“I had talked to young teens from Israel, Iran and other countries, and it’s amazing to see what they know, and how this generation is more alike than different,” said Shaul. “A 15-year-old from Tehran, Tel Aviv or Paris wants the same things — H&M, the same shoes. So can’t they communicate?”
The film, which premiered to a packed house in Rishon Lezion before Rosh Hashanah and is now being screened in local theaters, is full of inside jokes and laughs for anyone familiar with the typical characters in Israeli society and the nuclear reactor headlines.
There’s the ongoing gag of Mimi’s falafel van chasing after the army unit across the desert, so great is their need for her spicy schug, the team of generals and politicians who bear an enormous resemblance to the current pack of leaders, and the deft use of text messaging and Facebook profiles.
Shaul said he wanted “Atomic Falafel” to be a comedy, never a stretch when this director writes about small town life, the army, or the travails of single mothers and their independent teen children.
But while he didn’t plan to send any political messages, he inadvertently got caught up in other global elements of the nuclear cat-and-mouse chase.
At the start of the project, he had been in touch with Iranian filmmaker and video artist Shirin Neshat, who had just won the Silver Lion for her film “Women Without Men” at the 2009 Venice Film Festival. The two had been at Sundance Labs together, and Neshat, an Iranian-born New Yorker — whose Silver Lion followed Israeli director Samuel Maoz’s Golden Lion for anti-war film “Lebanon” –commented at the time to Shaul that “maybe one day an Israeli and Iranian will make films together.”
The conversation resonated with Shaul, who kept thinking about his “Atomic Falafel” storyline and the possibility of making it into an Israeli-Iranian co-production.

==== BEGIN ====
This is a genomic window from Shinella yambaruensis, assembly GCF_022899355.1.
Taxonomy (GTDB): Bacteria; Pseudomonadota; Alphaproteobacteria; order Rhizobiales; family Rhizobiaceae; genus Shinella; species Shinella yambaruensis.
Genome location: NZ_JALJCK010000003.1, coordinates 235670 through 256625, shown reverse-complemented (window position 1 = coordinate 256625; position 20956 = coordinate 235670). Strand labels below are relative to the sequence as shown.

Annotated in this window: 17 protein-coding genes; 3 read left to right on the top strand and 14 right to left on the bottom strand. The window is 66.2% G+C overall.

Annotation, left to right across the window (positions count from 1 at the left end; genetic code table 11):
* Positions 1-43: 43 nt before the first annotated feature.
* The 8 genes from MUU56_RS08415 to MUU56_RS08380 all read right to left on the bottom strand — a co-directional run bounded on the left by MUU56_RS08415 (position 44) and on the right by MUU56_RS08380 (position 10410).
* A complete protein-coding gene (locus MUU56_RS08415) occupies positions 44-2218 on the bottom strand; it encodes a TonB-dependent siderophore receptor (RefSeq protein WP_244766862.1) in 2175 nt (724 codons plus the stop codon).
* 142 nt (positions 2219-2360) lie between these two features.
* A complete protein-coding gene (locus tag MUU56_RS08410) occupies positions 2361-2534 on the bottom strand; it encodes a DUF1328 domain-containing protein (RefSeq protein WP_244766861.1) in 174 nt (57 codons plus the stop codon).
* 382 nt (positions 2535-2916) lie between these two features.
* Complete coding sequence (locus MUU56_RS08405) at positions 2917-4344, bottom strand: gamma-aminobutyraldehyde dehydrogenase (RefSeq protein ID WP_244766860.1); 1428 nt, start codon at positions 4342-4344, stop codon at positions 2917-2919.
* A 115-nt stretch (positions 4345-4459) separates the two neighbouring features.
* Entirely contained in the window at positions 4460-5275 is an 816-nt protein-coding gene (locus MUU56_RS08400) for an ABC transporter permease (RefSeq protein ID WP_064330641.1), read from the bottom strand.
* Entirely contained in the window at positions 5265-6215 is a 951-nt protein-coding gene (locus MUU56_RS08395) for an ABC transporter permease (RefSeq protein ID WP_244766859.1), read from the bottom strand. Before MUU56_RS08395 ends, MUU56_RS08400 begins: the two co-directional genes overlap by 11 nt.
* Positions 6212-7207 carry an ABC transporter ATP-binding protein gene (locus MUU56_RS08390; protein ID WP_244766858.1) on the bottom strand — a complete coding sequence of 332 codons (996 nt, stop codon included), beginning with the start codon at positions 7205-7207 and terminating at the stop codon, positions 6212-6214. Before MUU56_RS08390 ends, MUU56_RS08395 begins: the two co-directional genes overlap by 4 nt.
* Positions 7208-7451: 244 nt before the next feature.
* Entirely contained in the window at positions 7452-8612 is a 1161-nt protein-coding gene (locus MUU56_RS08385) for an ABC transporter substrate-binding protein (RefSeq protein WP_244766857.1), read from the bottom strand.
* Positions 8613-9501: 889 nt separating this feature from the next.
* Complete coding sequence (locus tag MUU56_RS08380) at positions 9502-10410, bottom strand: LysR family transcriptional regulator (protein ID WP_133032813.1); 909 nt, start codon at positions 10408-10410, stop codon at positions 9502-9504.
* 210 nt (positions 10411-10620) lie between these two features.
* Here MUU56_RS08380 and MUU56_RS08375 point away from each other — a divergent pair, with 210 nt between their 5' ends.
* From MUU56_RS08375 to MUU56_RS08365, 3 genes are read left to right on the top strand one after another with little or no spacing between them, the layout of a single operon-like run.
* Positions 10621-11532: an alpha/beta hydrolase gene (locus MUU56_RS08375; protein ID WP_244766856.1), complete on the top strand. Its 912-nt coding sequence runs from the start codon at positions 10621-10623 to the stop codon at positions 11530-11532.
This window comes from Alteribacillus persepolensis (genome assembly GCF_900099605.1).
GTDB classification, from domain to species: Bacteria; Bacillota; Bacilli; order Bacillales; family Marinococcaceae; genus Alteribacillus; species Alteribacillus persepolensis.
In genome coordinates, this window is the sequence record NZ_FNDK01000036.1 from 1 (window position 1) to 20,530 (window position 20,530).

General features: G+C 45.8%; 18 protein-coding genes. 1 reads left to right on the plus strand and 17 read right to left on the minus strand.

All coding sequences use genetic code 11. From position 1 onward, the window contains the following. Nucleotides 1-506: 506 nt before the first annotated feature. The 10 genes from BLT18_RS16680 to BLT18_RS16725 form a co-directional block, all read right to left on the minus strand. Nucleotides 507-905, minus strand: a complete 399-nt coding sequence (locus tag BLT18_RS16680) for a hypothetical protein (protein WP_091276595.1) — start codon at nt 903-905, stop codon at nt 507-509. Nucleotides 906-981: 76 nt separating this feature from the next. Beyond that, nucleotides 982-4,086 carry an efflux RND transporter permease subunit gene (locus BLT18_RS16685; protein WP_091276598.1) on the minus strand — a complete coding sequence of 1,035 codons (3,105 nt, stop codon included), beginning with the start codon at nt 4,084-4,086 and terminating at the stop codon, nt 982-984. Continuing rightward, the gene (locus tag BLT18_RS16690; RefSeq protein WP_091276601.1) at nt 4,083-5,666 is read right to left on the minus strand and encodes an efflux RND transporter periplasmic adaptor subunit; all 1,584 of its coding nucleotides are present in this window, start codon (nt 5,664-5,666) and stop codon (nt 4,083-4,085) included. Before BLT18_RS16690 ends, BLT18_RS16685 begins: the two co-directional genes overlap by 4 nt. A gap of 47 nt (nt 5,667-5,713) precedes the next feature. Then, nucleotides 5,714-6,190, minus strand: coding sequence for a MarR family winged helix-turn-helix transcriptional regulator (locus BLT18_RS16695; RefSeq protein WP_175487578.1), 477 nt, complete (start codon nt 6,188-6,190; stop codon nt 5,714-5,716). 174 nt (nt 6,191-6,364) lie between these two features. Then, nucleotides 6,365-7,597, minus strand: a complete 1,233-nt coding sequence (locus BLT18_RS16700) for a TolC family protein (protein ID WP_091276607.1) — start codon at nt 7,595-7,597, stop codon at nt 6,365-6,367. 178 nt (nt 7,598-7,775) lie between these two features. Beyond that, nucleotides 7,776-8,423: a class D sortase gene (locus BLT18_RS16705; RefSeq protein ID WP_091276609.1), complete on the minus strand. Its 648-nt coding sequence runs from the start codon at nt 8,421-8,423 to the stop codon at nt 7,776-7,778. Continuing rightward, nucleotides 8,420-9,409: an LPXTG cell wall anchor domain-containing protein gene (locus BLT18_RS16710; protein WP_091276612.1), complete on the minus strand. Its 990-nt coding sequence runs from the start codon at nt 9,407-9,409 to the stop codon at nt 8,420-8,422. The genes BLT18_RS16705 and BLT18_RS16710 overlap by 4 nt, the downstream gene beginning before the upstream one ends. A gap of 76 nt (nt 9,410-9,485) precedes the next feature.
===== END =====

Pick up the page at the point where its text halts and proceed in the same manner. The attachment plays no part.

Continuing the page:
He ended up working on “Atomic Falafel” with a series of producers, including a group of Canadians and then a team of Germans. But he kept on searching for Iranian producers.
The search proved fruitless. Each time he would sit with an Iranian producer and tell them he wanted to make an Israeli co-production and shoot part of the film in Iran, he would receive the same response.
“They’d say, ‘Guys, you’re very nice, thank you but if you don’t change the subject we’ll have to leave the table,'” he related.
Shaul was surprised. “We would say, “How come?’ A film producer really can’t make a film about this?’” said Shaul.
When they finally did find someone, he ended up backing out eight weeks before filming, vanishing completely. Shaul, who hasn’t given up hope on screening the film in Iran, finally produced the film with a team of German, Israeli and New Zealand producers, and several expat Iranians.
His final attempt at stirring the geopolitical pot came a week before the film’s screening, when the films’ public relations team hung a massive banner across from Tel Aviv’s Rabin Square, announcing the opening of an Iranian embassy in Israel, and included a Tel Aviv phone number. During the first few days, callers were answered with a Hebrew message telling them to leave a message. Several days later that was changed to a message in heavily Persian-accented Hebrew, claiming to be the voice of Iranian Supreme Leader Ayatollah Ali Khameini and telling them to order tickets for the movie.
“I’m not political, I wasn’t trying to send a political message, but I was trying to demonstrate that we, the Israelis and Iranian people, not the leaders, are more alike than different and our problems revolve around our leaders and their crazy political and religious messages,” said Shaul.
For now, Shaul is speaking to an Iranian distributor and hopes the film will eventually be screened in Iran.
“The biggest compliment so far is that Iranian people expect to see the film,” he said. “The Iranian media assume that the Iranian people are going to love the film. You know why? It’s a film that Iranians and Israelis can laugh at at the same time.”
“Atomic Falafel” is currently playing in Israeli theaters around the country.